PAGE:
The Wire may be the greatest TV show of all time. It’s included in most “top five” lists and was anointed number one by Entertainment Weekly when they published their list of The Greatest TV Shows of All Time in June of 2013.
The irony of this popular acclaim isn’t lost on long-time fans of The Wire because for years it seemed that this amazing show was destined to be ignored by most TV viewers. When the show aired (2002-2008 on HBO) it had famously low ratings and despite being critically lauded never won an Emmy award. Creator and “show runner” David Simon attributed this to “…the complexity of the plot; a poor time slot; heavy use of esoteric slang, particularly among the gangster characters; and a predominantly black cast”.
The Wire differs from many TV shows by having a complex, multi-layered plot that makes comment on modern society. TV critics compare it to the best works of Dickens or Dostoyevsky in the way it uses narrative to explore social problems, especially the problems of urban poor in North America. One of the issues explored at length (mostly in season 4) is the role of schools and the education system in perpetuating many of these problems.
I’ve watched The Wire multiple times and feel it has a lot to say about education and teaching. Here are five lessons I’ve spotted:
Juking The Stats: One of the themes through all 60 episodes is the how politicians and bureaucrats rely on statistics to justify policy decisions. The Baltimore police department is concerned not with solving crimes, but rather with making sure that crime statistics show they’re doing their job. The emphasis on statistics changes how they approach their job. In season 4 Roland Pryzbylewski, a detective who becomes a teacher (as The Wire co-creator Ed Burns did) discovers that things are much the same in public schools. I’m always a little surprised by how accurate a depiction this scene is of what happens in schools.
The Lesson: Test scores aren’t about learning, they’re about politics, and as such they make learning in our schools worse.
The King Stay The King: Despite our efforts the hierarchy of societies doesn’t change much. Drug dealer D’Angelo Barksdale teaches ‘corner boys’ Bodie and Wallace how to play chess. They want to know how a pawn can become a king and win. D’Angelo explains that no matter what, a pawn can never become a king, just like in real life.
The Lesson: We may see education as a path for students to move out of poverty, but the opportunities are few and the chances are slim. Often in society “…the king stay the king” no matter what we do or how hard we try.
It’s All In The Game– The drug trade subculture, as depicted in The Wire, is referred to as “the game”. People do horrible, awful things to each other in pursuit of their goals but justify it as being ‘all in the game’. It makes sense within the rules and codes of the subculture. Similarly schools are subcultures, and there are many things in schools that don’t make sense outside that subculture.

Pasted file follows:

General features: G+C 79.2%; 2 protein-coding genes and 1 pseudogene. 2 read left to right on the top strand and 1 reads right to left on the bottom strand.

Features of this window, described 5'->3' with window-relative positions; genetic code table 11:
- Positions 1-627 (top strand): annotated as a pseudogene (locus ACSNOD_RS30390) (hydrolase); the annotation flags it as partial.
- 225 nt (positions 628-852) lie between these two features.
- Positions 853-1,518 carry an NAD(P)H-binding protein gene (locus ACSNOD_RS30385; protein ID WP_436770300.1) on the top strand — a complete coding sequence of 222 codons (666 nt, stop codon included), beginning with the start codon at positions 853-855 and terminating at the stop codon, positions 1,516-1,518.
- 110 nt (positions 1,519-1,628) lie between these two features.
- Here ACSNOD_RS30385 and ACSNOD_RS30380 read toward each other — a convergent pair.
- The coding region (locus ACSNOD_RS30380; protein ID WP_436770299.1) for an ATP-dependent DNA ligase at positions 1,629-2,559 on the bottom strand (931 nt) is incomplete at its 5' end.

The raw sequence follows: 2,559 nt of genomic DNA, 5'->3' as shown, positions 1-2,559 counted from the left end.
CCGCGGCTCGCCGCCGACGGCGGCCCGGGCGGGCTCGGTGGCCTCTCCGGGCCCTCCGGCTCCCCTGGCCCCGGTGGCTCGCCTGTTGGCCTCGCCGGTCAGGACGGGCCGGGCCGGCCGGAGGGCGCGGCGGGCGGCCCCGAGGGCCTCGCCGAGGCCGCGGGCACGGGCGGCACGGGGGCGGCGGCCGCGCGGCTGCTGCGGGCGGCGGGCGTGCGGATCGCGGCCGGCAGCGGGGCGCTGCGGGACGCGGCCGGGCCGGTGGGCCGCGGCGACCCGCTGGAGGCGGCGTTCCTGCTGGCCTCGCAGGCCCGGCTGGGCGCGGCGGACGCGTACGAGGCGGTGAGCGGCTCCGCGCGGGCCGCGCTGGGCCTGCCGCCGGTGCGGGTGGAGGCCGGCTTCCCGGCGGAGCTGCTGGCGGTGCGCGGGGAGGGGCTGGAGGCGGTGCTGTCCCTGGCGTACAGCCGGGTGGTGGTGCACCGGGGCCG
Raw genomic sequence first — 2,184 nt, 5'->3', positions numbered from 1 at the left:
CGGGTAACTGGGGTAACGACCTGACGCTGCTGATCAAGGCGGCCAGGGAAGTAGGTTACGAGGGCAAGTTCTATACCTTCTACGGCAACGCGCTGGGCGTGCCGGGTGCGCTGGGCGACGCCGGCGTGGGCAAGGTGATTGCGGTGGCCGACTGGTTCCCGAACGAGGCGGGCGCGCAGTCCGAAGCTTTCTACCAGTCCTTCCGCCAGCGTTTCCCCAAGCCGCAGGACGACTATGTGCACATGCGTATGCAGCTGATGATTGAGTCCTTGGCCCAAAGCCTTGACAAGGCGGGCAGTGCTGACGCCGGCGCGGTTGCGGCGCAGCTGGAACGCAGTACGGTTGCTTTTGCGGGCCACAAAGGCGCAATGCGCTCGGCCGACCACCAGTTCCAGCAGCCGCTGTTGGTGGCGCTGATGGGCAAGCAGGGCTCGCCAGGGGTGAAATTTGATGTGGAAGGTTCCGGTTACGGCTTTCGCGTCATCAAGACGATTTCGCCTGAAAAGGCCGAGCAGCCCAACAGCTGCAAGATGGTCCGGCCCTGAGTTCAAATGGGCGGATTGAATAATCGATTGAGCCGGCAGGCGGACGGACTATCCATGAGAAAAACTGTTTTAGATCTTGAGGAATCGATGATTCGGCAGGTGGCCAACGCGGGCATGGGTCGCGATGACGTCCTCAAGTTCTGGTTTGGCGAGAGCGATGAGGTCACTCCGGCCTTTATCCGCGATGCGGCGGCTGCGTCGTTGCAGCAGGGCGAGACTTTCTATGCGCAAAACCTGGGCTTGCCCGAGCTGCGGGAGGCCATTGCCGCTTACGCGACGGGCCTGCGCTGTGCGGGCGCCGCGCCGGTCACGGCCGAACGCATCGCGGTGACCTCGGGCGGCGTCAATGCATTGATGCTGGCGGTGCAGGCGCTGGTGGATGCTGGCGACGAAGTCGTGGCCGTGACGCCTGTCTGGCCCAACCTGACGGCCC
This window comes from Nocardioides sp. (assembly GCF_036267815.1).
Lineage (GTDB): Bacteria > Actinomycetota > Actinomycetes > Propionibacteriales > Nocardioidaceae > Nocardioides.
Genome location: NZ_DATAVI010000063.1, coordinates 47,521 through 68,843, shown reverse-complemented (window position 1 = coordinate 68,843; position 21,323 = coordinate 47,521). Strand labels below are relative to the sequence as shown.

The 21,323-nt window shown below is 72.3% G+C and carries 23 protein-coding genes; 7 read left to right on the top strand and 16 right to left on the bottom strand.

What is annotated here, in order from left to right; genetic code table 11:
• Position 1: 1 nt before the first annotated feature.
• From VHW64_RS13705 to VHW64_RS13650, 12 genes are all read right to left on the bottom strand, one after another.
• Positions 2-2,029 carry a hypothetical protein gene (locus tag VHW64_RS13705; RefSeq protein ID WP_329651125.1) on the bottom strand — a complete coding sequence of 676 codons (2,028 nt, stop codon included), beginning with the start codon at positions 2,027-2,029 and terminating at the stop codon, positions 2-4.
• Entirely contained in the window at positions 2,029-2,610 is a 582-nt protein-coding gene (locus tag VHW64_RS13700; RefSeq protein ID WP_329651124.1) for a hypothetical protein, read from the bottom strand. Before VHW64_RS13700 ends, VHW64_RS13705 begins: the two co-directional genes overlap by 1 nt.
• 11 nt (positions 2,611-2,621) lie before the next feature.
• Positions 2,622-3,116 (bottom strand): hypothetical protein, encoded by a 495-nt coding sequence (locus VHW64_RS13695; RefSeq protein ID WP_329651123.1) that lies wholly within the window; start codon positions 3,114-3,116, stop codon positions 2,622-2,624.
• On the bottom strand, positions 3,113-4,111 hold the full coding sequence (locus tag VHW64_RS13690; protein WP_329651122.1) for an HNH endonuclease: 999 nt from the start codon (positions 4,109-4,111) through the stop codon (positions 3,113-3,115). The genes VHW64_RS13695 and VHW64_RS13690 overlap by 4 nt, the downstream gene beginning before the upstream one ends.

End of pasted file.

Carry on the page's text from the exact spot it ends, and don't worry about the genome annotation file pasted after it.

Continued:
The Lesson: Schools are separate places with separate rules. Sometimes there’s a disconnect for students between the world of their school and the world outside. They might be from different ethnic culture or economic circumstances. We need to recognize and allow for the fact that for many students schools don’t make sense and are disconnected from the ‘real world’ they and their families live in.
Caring When It Isn’t Your Turn (paraphrased): Police detective and anti-hero Jimmy McNulty points out in the first episode of The Wire the dangers in taking on a challenge when you don’t have to. Detectives who try to ‘change the world’ end up feeling frustrated and ineffective. Addressing complex problems is difficult and requires a collective effort.
The Lesson: There’s a long list of outside factors that affect a child’s learning (poverty, family circumstances, previous learning, etc.). If we try to ‘fix’ all of them we end up spread too thin and unable to do focus on where we’re most effective. We need to accept students as they are and do our best to help them move them forward, and not get distracted by the multiplicity of things we can’t control. Care deeply about the things that really matter.
“The game is rigged, but you cannot lose if you do not play”: Police lieutenant Cedric Daniels has been assigned to investigate a crime neither he nor his superiors want investigated. He feels he’s in a ‘no win’ situation when his wife points out to him that this is only true if he accepts success as others have defined it. If he thinks ‘outside the box’ and redefines the situation there’s a way forward.
The Lesson: Many outside the system try to define what success means in education. Politicians define it in terms of test scores and graduations rates. Some educators find themselves in difficult situations with inadequate resources to meet those external definitions of success. When faced with this educators should redefine what success in the classroom means to them. Perhaps it’s progress or maybe it’s making a difference to a student in a non-academic way. Whatever it is, it’s important to make sure that “success” is defined in ways that are personally meaningful.